Lobi Dagara / Dagari Figure
- Tribe: Dagara / Dagari
- Origin: Burkina Faso
- Approx Age: Early to Mid 20th Century
- Materials: Wood
- Dimensions cm: 85 tall x 41 wide
- Ref. Number: 0749
A stunning Lobi Dagara figure with a nice age of early to mid 20th century and an encrusted patina from libations. Due to age there is erosion to most of the outer face of the statue. This now displays beautifully with custom made base stands. Dagara also known as Dagari are a sub tribe of the much larger Lobi tribe.
Provenance: Ex Hendrick de Roy Collection
The Lobi migrated into Burkina Faso from present day Ghana around 1770, and many of them crossed the border into contemporary CÃ´te d’Ivoire over the next hundred years or so in search of uncultivated lands. Although Lobi villages are often very independent and so politically disorganized, they managed to put up a strong resistance to French colonialization. They revere spirits known as Thil. Shrines are built to these spirits under the instruction of a sorcerer and placed either on the roof or inside the home and are filed with objects such as vessels, abstract iron figures, stone and wood figures known as Bateba, which are believe to embody the Thil spirits. Dagari figures are the most abstract and symbolic of Lobi Figures.
They are the enigmatic, brooding sculptures that protect the Dagari subgroup of the Lobi people of Burkina Faso. Ranging in size from 22-36″ high, most are frontal, symmetrical and timeless sentinels expressing the traditional beliefs of the Lobi. Several depart from the norm with animated gestures, asymmetry or a great degree of symbolic abstraction.
The figures were placed on family altars in the Thilda, a small sacristy or room in each dwelling. Each figure was not a representation but an actual spirit, or Tibil Thil. It protected the family and home from illness and other misfortunes. The spirit could also be used for divination; it could demand offerings and additions of other figures. The accumulation of statues on a family altar gave social status and were passed on from father to son. Most were frontal and symmetrical, but some have unusually animated gestures.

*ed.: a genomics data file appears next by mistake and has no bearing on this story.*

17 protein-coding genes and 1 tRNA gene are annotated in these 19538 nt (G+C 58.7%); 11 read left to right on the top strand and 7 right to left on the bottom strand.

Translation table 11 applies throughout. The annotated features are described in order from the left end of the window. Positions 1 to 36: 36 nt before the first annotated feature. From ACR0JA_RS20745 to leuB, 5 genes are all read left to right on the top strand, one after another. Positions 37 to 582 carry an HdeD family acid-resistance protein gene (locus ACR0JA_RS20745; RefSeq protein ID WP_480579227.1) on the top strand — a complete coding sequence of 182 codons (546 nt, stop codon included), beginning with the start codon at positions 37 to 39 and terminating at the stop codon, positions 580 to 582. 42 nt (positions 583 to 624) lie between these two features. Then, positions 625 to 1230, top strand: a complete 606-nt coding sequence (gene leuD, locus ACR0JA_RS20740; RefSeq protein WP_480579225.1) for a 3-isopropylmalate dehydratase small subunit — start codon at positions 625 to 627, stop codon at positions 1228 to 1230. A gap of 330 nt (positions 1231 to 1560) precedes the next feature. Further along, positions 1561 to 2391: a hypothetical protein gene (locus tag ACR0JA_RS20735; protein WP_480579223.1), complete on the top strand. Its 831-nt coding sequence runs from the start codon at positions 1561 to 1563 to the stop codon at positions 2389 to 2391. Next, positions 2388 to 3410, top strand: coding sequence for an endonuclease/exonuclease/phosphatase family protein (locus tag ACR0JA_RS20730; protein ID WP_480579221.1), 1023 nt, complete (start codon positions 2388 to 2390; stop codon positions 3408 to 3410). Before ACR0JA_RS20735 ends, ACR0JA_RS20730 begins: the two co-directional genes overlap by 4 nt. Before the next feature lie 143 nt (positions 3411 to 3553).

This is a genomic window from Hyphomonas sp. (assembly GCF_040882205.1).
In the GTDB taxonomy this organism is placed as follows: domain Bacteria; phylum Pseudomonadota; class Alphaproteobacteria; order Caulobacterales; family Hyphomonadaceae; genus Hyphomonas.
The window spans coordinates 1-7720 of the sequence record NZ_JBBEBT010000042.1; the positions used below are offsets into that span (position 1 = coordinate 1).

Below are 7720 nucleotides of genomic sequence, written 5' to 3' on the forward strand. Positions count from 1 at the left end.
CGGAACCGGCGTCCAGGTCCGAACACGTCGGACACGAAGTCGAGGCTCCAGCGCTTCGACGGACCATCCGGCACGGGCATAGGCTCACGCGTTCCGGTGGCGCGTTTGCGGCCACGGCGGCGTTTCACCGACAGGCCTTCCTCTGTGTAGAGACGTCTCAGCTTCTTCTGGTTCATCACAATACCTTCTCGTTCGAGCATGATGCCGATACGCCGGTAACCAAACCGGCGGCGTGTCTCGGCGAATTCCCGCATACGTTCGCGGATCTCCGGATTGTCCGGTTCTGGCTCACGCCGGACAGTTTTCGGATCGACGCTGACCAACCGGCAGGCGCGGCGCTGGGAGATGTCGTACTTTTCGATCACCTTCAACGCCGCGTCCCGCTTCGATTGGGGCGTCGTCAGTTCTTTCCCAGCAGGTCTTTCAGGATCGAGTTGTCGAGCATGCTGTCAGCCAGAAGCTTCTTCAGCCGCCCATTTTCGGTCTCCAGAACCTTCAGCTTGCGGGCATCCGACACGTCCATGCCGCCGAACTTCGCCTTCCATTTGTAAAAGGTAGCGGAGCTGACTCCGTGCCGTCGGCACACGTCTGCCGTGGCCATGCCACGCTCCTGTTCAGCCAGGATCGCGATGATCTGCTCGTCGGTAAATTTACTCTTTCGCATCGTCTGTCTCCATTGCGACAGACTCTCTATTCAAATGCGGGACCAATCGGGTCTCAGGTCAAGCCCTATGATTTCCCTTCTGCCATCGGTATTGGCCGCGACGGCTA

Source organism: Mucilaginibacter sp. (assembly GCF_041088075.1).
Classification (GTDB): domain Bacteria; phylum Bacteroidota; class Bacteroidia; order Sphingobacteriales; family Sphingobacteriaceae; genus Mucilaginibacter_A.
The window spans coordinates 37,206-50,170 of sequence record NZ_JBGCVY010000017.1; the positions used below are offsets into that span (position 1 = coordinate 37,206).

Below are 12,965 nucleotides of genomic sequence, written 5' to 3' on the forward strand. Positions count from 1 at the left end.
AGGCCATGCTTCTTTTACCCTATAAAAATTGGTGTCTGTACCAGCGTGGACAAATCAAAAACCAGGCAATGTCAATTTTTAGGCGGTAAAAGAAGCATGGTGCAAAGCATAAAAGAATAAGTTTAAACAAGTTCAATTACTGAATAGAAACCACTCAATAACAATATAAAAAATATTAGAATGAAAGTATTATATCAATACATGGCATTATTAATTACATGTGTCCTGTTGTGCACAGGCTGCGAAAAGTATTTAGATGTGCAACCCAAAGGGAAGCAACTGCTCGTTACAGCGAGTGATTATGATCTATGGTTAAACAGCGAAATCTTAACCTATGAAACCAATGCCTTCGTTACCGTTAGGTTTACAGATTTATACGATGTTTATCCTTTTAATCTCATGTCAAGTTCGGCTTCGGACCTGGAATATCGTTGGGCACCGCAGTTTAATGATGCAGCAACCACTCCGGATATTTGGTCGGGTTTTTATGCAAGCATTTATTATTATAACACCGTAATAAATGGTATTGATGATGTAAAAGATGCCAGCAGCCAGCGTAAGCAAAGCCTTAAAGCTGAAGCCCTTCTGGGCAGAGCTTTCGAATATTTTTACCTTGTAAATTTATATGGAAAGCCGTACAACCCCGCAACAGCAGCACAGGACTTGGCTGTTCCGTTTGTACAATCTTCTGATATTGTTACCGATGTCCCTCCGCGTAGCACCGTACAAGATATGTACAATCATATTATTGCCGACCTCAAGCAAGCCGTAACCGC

The Lobi are well documented for their animist beliefs. The worshipping of spirit ancestors and fetishes is distinct in Lobi culture and fetish houses outside their mud compounds are daily practices. Christian missionaries working in southern Burkina Faso are reported to have said that an elderly man in a Lobi village once renounced the spirits in favour of Christianity by discarding his fetishes in a nearby lake. As he turned his back on the traditions, the fetishes leapt out of the lake onto his back again to reclaim him. Lobi people who convert to Christianity or Islam now usually burn their fetishes.
In Lobi animism, Thagba is the creator of all living things. They have no direct contact with Thagba, but are dependent on nature spirits known as thila, invisible intermediaries which can harness their supernatural powers towards good or evil. They set rules zosar which dictate how a Lobi should behave in all aspects of life, but similar to Greek or Roman gods the thila themselves are subject to mortal virtues and vices. In Lobi society there is often a village diviner, a thildar which acts as a village priest in interpreting the rules of the spirits. A particularly intuitive and receptive thildar is capable of interpreting as many as 50 spirits at a time.
Villages typically have several priests; often individuals which specialise in the interpretation of singular spirits rather than multiple, as a chief thildar may.